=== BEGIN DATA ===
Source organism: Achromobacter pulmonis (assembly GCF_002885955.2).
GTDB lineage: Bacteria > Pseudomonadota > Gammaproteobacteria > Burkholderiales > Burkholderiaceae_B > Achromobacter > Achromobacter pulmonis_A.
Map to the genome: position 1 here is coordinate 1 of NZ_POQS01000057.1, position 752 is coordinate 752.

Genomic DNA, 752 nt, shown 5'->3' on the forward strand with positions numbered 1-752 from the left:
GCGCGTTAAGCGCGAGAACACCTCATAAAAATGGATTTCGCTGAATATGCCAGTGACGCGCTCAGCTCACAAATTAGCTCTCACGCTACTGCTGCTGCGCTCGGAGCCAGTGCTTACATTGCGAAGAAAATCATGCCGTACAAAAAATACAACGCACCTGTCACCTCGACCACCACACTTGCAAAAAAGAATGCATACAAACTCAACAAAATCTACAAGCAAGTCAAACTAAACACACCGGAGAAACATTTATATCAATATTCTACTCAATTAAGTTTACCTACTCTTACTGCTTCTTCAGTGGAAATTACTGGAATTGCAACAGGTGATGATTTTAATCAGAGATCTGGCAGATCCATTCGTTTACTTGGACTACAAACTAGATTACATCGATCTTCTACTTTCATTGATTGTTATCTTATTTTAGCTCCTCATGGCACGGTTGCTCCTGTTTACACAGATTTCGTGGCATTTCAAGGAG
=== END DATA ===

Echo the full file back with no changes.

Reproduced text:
Source organism: Achromobacter pulmonis (assembly GCF_002885955.2).
GTDB lineage: Bacteria > Pseudomonadota > Gammaproteobacteria > Burkholderiales > Burkholderiaceae_B > Achromobacter > Achromobacter pulmonis_A.
Map to the genome: position 1 here is coordinate 1 of NZ_POQS01000057.1, position 752 is coordinate 752.

Genomic DNA, 752 nt, shown 5'->3' on the forward strand with positions numbered 1-752 from the left:
GCGCGTTAAGCGCGAGAACACCTCATAAAAATGGATTTCGCTGAATATGCCAGTGACGCGCTCAGCTCACAAATTAGCTCTCACGCTACTGCTGCTGCGCTCGGAGCCAGTGCTTACATTGCGAAGAAAATCATGCCGTACAAAAAATACAACGCACCTGTCACCTCGACCACCACACTTGCAAAAAAGAATGCATACAAACTCAACAAAATCTACAAGCAAGTCAAACTAAACACACCGGAGAAACATTTATATCAATATTCTACTCAATTAAGTTTACCTACTCTTACTGCTTCTTCAGTGGAAATTACTGGAATTGCAACAGGTGATGATTTTAATCAGAGATCTGGCAGATCCATTCGTTTACTTGGACTACAAACTAGATTACATCGATCTTCTACTTTCATTGATTGTTATCTTATTTTAGCTCCTCATGGCACGGTTGCTCCTGTTTACACAGATTTCGTGGCATTTCAAGGAG